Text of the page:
Reaseheath Food and Farming discussion embraces technology

‘Use technology to drive the agricultural industry forward, embrace science, be innovative and never stop learning’. This was the key advice given to Reaseheath College students at a ‘question time’ discussion looking at careers in agriculture and food production.

The event, sponsored by the Food, Drink & Agricultural Group of the Chartered Institute of Marketing and organised by Reaseheath’s Agricultural Development Academy (RADA) and agricultural department, highlighted the opportunities available in the industry including business start-ups, and the attributes employers are looking for when recruiting.

amie-Leigh Douglas and Emma Hancocks chat to agricultural students

amie-Leigh Douglas and Emma Hancocks chat to agricultural students

The panel, made up of Emma Hancocks (Senior Consultant, Promar International and Genus plc), Jamie-Leigh Douglas (Ruminant Technical Support Manager, AB Vista), Joanne Butterill (Agriculture Relationship Manager, NatWest), Ray Brown, (NFU Cheshire County Chairman) and Barbara Hughes (Cheshire Women in Dairy) took part in a lively Q and A session with undergraduates and Level 3 Diploma students studying agriculture at the Nantwich, Cheshire college.

A recurring theme, supported by all panel members, was that technology is vital for the future of the industry and that careers should be geared towards this constantly evolving science. Degrees were deemed to be important, particularly as they opened the door to graduate schemes in associated industries, but ‘soft’ skills such as reliability, work ethic and enthusiasm were seen as equally essential from an employer’s point of view.

The panel were also unified in their view that partnerships and co-operatives could well sustain the agricultural industry in the future, and that diversification into niche businesses could be a good route to success. Efficiency was key to profitability.

Ray Brown, himself a former Reaseheath agriculture student, advised: “Go for what you enjoy …. but you need to strive to be the best to survive”, while Joanne Butterill  emphasised: “Building rapport with the people who are going to support you is key. Your personality is as important as your CV.” She also pointed out that banks were willing to support farming businesses provided they were presented with a clear business plan and cash flow forecast.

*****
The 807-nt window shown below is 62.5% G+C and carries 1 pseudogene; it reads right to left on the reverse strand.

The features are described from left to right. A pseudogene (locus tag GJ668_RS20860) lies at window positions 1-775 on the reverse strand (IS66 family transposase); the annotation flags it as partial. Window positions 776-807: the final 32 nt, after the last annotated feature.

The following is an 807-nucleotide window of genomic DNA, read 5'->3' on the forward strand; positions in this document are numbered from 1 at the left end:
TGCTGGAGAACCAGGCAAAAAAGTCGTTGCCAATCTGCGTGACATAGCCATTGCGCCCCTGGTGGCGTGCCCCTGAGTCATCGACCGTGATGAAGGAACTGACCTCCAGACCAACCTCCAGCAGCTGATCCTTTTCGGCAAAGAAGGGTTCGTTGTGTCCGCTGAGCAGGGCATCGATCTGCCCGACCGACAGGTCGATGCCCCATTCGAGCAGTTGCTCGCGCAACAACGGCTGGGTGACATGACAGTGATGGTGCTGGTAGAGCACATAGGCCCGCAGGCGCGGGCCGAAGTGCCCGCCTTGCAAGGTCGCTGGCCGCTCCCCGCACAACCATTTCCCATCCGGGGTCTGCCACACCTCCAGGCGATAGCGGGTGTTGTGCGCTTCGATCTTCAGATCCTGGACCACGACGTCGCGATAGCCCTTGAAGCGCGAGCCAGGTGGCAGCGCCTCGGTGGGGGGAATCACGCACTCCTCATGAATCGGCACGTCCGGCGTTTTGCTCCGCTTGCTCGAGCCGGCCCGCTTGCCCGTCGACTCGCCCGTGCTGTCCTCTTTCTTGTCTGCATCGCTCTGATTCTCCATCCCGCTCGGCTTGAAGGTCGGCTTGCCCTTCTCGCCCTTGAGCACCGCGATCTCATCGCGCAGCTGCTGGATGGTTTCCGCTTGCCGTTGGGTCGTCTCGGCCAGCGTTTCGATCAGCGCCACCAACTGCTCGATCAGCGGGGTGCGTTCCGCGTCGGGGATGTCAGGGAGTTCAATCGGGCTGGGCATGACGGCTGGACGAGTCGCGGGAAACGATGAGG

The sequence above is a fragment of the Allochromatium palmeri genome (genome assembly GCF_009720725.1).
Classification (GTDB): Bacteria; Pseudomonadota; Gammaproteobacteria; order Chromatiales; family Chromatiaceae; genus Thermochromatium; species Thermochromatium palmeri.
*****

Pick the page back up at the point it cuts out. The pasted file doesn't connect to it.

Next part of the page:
Responding to a question from student Matt Brown as to what the NFU was doing to encourage the next generation of farmers, Ray Brown said efforts were being made to deliver more power into the hands of producers and spoke positively about local food procurement centres which would source food from local businesses and encourage knowledge transfer.

Answering a question as to how ‘Cheshire Women in Dairy’ was encouraging females into the industry, Barbara Hughes described the association’s monthly meetings when best practice and ideas were shared. The panel were in agreement that British society was dictating a shift in perception and that it was now far more acceptable for women to be in the industry.

Rhys Edwards, Henry Stanhope, Lizzy Mercer and Harry Hough talk to Ray Brown and Joanne Butterill

Rhys Edwards, Henry Stanhope, Lizzy Mercer and Harry Hough talk to Ray Brown and Joanne Butterill

Asked how she became a senior consultant, Emma Hancocks said that she had found it very beneficial to work her way up ‘from the bottom’, gaining rounded skills, but that the research which formed part of her degree had proved important to her progression.

This view was supported by Jamie-Leigh Douglas, who said that a background in science and technology could lead to excellent progression in the global animal feeds industry.

In conclusion, Ray Brown emphasised: “Although there is an oversupply at the moment, there are seven billion people in the world and this will increase to nine billion in 20 years. The demand for agriculture produce will increase and the next generation needs to look at producing food which is local, fresh and usable.

“The value of technology such as robots and sophisticated machinery isn’t negative. They help you to do your job better by freeing up time. The future of farming is in the hands of the next generation – and we need our young people to continue learning and then sharing their knowledge, best practice and experiences.”

Header image captionJamie-Leigh Douglas, Ray Brown, Joanne Butterill, and Emma Hancocks are joined by Reaseheath agriculture students Lizzy Mercer, Harry Hough and George Browne